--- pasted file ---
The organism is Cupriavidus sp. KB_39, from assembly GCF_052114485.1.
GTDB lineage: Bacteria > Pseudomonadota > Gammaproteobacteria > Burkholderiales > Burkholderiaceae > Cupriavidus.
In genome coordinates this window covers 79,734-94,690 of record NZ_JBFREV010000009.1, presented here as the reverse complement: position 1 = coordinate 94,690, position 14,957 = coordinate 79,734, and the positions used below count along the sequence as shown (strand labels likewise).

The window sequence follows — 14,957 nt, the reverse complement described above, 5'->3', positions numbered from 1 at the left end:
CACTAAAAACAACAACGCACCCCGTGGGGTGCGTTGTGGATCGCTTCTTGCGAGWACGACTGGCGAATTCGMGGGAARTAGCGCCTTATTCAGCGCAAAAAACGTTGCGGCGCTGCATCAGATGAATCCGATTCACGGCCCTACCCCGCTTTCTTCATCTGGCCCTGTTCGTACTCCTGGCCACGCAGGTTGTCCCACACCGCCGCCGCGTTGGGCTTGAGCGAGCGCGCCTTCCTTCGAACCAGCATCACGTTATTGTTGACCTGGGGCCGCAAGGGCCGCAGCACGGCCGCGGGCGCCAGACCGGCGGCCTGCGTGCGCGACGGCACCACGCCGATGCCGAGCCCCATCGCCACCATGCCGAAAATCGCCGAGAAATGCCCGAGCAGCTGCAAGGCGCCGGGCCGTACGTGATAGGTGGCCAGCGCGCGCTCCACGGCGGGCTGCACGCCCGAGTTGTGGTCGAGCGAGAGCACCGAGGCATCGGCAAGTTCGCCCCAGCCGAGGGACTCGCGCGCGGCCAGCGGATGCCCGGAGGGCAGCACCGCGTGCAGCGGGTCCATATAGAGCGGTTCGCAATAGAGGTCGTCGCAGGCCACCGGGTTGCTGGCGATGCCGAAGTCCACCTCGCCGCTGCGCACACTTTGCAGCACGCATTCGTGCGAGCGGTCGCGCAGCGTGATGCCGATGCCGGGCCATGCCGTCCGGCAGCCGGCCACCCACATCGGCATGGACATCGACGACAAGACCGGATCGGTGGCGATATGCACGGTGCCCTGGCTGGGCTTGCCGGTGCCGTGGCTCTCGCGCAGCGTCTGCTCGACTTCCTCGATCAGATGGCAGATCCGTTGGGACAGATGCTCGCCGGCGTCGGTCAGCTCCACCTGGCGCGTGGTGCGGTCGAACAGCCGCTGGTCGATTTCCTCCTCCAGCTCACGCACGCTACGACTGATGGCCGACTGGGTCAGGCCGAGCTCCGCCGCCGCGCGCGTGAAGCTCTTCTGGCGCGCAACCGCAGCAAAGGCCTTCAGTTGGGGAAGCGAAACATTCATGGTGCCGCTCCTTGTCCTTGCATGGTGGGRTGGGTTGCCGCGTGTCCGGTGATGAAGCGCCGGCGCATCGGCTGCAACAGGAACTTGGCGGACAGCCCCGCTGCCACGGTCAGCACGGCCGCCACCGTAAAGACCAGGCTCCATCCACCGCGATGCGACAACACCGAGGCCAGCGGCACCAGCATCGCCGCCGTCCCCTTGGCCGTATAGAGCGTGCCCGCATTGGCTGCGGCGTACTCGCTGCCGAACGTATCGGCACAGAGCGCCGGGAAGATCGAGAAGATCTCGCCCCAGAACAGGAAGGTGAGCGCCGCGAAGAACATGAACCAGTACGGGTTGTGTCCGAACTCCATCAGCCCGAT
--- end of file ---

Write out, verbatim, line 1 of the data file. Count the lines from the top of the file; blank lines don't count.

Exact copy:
The organism is Cupriavidus sp. KB_39, from assembly GCF_052114485.1.